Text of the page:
What does not change / is the will to change
But I’m not really sure if this is a line of poetry or two lines or zero, that is, is it actually one line of verse or is it two lines of verse presented as citation.
The slash exists in Pound; Olson is copying it from the Pisan Cantos (“That maggots shd/eat the dead Bullock”), and Pound is copying it, according to Guy Davenport, from John Adam’s letters, where such abbreviations were common. So the virgule itself is being quoted, troping the tradition, so to speak. Olson, in “Projective Verse,” describes the slash “as a pause so light it hardly separates the words,” as a mechanical advantage the typewriter offers for a poet who wants something softer than a comma, and so makes the virgule as much about a new mechanical compositional present as it is about the evocation of an archival past. (Olson’s selecting and foregrounding of the virgule as link with Poundian experiment seems particularly significant in this context because it’s a way of evoking Pound’s formal innovation in a manner that simultaneously signifies a refusal of that poet’s disastrous attempt to actualize his poetics as politics.) Anyway, there’s a lot more to say here, but what interests me about the virgule in relation to your question is that—at the beginning of postwar American poetry, at its threshold—we have a virtualized line break. It looks more like the citation of a poem from elsewhere, a critic quoting a poem instead of the primary source itself, and in that sense it’s off the page even when it’s on it.
ES: So you’re basically trying to create some sort of grammar of absence, using a set of pre-extant linguistic tools to formulate structures that are important precisely because they cannot exist?
BL: Yes, in the sense that you’re trying to formulate what can’t be formulated without being betrayed, so you develop tactics for defeating or deferring actuality so that you retain a glimmer of what the poem cannot contain. My way of talking here is very roughly analogous, as suggested by my use of the word “defeating,” to how Michael Fried (whose most recent book, by the way, is dedicated to Grossman) conceives of works of visual art defeating their objecthood, or, at a specific moment of French painting, defeating theatricality through the depiction of figures engaged in scenes of absorption. Don’t get me wrong, I’m cobbling together these different ideas in order to construct a fiction—all of this is a fiction the poem and I advance about the poem, an enabling fiction that allows me to position the poem in the gap between the actual and the virtual. It’s a way of talking that allows you to respond to a sense of the ultimate failure of all empirical poems without giving up or going crazy, because it allows you to make the formal dramatization of the poem’s limitations a figure for something beyond them.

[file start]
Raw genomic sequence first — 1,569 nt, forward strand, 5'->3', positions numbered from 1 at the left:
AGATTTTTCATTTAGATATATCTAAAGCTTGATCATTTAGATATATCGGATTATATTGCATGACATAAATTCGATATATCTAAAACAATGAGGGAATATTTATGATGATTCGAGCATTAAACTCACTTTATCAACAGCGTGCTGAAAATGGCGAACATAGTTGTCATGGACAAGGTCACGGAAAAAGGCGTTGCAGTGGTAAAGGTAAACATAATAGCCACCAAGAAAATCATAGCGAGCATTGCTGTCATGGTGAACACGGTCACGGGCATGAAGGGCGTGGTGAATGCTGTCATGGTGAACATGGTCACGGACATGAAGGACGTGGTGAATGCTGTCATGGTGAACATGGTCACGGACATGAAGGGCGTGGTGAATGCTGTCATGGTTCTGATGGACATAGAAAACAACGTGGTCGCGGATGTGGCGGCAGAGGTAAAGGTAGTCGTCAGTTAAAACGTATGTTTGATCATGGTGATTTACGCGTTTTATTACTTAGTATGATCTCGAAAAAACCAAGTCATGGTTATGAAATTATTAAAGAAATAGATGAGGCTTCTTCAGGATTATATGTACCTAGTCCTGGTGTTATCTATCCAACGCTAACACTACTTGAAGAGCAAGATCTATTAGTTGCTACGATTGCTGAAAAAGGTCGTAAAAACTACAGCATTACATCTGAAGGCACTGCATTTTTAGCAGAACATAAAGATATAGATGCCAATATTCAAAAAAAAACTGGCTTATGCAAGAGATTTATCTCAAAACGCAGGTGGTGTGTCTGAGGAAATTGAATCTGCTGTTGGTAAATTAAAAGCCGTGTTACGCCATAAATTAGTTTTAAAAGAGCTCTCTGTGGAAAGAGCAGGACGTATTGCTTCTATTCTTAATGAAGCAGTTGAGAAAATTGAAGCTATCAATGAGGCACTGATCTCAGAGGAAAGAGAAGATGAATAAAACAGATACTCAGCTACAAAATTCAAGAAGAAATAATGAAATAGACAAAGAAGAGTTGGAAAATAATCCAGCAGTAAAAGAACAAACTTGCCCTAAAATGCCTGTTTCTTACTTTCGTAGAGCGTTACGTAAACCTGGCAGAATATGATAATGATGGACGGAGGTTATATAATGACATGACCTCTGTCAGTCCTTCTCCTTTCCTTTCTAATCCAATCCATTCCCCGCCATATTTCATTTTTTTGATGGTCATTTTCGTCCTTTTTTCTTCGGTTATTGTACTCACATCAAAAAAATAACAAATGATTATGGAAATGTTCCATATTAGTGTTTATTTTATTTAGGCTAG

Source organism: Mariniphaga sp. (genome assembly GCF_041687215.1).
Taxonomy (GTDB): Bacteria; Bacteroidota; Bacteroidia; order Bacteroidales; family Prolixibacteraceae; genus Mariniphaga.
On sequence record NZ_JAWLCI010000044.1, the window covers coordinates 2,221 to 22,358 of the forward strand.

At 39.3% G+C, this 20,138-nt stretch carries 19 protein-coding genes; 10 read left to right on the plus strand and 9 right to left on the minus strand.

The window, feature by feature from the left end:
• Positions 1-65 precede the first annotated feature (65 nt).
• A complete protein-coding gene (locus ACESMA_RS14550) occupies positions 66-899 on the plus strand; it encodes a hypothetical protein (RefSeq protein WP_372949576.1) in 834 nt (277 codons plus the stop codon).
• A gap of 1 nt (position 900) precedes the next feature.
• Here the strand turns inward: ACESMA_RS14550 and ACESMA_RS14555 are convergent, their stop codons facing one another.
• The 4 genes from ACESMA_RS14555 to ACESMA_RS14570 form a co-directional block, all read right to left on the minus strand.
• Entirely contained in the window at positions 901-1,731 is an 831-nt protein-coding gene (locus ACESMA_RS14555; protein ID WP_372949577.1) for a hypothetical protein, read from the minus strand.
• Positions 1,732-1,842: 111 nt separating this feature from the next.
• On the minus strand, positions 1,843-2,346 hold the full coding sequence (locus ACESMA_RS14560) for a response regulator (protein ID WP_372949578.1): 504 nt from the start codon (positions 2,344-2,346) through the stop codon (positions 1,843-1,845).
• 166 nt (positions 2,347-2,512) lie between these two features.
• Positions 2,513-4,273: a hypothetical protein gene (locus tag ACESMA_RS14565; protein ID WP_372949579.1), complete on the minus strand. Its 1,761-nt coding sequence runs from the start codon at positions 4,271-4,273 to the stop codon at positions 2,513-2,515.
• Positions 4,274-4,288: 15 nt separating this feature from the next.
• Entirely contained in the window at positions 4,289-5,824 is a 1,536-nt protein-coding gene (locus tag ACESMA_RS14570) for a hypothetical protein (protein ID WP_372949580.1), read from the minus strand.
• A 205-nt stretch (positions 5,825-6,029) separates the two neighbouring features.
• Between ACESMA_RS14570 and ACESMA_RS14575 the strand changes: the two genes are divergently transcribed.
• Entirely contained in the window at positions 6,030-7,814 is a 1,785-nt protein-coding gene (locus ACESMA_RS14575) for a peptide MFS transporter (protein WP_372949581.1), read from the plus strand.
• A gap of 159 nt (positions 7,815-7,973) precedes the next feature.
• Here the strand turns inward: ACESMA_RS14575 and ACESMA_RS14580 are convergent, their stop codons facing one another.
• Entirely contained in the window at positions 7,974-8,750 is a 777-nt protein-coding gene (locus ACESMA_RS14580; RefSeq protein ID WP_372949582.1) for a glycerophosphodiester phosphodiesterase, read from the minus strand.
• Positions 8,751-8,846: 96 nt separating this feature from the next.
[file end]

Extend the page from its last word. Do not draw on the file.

A key word for me in “Mean Free Path”—a book where lines are often out of order or belong to several possible orders simultaneously—is “virga,” which is visible precipitation streaking from a cloud that evaporates before it hits the ground. To quote from one stanza where the term appears:
….how the eye moves constantly
To keep light from the object falling
Gently on a little clearing. They call this
Like rain that never reaches ground
Reading, like birds that lure predators away
Virga, or the failure of the gaze to reach
By faking injury, like flares that bend
Across the lake in total dark
Missiles from their path
Here the line “like rain that never reaches ground” can connect with “light from the object falling,” or describe “reading,” or itself seem to evaporate before the possibility of “They call this /// Virga” is discovered in the sixth line. I think the multiplicity of orders in that book was my way of defeating mere actuality. Many people have said that reading Mean Free Path makes them feel there was some linear ur-poem I then cut up and rearranged to form the book, and that they intuit—without ever quite being able to piece it back together—the ghostly presence of that original. As a matter of fact, there was no original, but that doesn’t mean it isn’t a present absence, and I like to think of that as another way the poem avoids becoming merely real and keeps in contact with a virtual possibility, with some space beyond the page. Anyway, virga and virgule both come to us from the same Latin term for little rod, the mark for verse that is not yet or no longer or not merely actual, a rainfall that never quite closes the gap between heaven and earth, phenomena whose failure to become or remain fully real allows them to figure something beyond the phenomenal.